Old books spark library discovery

Villagers unveil the plaque marking the library where Morebattle poet Robert Davidson borrowed books

Villagers unveil the plaque marking the library where Morebattle poet Robert Davidson borrowed books

Villagers have unveiled a plaque marking the old library where Morebattle poet and farm labourer Robert Davidson (1778-1855) read.

The discovery came about by chance.

The Robert Davidson Committee, set up to promote the life and work of the poet, knew he read books from a library because he wrote about it in his brief autobiography, explaining, aged 21, he’d worked for a farmer who had a share in a county library and let Davidson borrow books as he wanted.

What they didn’t know was where that Morebattle Subscription Library was.

And it wasn’t until Morebattle electrician Colin Flannigan told committee chairwoman Lesley Dick, “I think my workshop and store could be an old library”, that the wheels of the discovery were set in motion.

Lesley and committee secretary Dave Welsh, a lecturer at Northumbria University, visited, and they found, “in amongst the plugs and screws and chaos”, some old books.

There were about 20, mostly dating back to the 19th century.

The committee gained a £300 grant from Kelso-based Charity Begins at Home and put up the plaque (pictured) to mark the library, which members and supporters, including Councillor Simon Mountford, unveiled at the end of last month. The committee promoting Davidson was established in 2005. The following year, members erected a memorial plaque carved in slate by Natasha Smith (whose work includes the Flodden memorial stone at Coldstream) at the village churchyard where the poet is buried.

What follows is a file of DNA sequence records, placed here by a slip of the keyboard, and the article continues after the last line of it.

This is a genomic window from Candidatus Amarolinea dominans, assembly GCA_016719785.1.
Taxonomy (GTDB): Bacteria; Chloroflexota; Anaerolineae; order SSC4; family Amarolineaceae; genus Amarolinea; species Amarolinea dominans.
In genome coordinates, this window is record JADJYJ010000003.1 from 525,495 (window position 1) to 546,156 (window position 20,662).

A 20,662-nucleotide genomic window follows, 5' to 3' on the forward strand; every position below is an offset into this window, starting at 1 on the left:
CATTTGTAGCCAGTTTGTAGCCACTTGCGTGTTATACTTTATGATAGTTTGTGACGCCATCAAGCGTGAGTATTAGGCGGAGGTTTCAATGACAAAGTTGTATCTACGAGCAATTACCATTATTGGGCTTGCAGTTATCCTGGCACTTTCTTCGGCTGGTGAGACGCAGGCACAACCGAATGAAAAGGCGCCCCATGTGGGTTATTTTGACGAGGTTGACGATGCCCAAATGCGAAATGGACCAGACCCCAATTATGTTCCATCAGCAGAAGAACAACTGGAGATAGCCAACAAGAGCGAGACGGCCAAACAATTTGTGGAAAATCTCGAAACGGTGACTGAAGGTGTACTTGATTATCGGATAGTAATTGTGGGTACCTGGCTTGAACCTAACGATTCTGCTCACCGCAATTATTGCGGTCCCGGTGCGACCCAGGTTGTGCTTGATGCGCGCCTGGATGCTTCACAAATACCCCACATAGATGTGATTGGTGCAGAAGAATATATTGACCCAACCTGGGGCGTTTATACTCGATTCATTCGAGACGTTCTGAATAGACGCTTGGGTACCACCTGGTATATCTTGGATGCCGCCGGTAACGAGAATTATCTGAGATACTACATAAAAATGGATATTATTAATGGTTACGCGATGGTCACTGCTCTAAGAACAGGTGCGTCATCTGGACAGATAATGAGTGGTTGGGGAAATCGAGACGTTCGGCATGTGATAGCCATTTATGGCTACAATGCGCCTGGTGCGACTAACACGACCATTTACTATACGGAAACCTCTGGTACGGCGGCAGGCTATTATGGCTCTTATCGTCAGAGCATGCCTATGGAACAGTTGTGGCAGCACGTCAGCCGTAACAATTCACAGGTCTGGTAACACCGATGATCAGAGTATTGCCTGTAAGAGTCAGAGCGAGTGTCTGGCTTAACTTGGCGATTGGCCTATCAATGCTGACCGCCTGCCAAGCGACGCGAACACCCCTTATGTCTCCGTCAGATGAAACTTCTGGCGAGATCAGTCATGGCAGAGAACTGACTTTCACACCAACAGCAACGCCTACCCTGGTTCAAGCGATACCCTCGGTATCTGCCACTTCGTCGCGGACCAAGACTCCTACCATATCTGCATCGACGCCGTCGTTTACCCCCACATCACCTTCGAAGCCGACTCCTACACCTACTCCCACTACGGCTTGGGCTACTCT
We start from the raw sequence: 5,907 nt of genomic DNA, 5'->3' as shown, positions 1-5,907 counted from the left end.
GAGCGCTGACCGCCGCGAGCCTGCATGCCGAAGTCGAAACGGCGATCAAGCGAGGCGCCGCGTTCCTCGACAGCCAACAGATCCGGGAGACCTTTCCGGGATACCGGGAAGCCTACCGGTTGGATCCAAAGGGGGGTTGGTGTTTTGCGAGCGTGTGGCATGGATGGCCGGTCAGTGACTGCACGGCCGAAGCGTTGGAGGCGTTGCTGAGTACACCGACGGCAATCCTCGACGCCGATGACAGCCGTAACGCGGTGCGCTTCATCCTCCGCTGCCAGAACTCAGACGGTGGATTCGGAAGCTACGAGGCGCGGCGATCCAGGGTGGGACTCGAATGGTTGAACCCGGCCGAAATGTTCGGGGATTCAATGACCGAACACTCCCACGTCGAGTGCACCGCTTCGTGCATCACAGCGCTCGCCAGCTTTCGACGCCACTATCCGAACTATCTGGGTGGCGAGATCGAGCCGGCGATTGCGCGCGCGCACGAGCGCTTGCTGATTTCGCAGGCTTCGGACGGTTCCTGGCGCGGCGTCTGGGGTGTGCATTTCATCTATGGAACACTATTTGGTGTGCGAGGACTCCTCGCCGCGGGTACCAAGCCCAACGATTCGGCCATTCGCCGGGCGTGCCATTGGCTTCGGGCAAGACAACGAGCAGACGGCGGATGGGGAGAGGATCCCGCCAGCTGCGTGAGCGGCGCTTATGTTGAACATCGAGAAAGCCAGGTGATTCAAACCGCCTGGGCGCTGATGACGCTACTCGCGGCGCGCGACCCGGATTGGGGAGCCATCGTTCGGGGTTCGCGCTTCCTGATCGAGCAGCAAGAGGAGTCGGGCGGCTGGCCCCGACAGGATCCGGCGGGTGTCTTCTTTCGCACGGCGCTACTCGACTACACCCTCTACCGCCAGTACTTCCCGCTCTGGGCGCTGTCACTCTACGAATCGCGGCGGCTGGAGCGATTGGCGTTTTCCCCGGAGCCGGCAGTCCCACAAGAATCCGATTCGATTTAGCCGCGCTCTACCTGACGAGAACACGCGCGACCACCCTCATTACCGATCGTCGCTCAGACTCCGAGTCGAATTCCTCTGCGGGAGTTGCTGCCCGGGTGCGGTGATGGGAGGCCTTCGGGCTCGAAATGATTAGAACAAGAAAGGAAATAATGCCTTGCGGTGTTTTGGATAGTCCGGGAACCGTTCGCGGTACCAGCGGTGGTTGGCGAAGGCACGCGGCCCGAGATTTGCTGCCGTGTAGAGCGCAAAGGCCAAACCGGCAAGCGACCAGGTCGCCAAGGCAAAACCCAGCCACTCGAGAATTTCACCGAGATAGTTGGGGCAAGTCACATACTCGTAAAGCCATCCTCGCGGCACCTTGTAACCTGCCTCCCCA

And two years later the group republished Davidson’s best-known work, “Leaves from a Peasant’s Cottage Drawer”.

Davidson says in his autobiography at the start of “Leaves” that his “simple muse oft visited me at the plough and made the labour to seem lighter and the day shorter”.

The poet started herding cows aged 10 and in his late teens became a ploughman before being hired by the farmer with access to the library. He later became a day labourer, which he preferred, because he was paid weekly rather than yearly and “in kind”. In old age, he lived with his daughter Christian and son-in-law George Smith, their nine children and two others in the shepherd’s cottage at Upper Chatto, Hownam.

Lesley explained her involvement, saying she is impressed by those with tough starts succeeding: “This man had done well. He was 19 years younger than Robert Burns and he was much poorer. He had been published by (Ettrick Shepherd) James Hogg’s son and been very well recognised in his time and then he had been forgotten about.

“Having lived in Morebattle for 50 years, I felt he should be remembered.”




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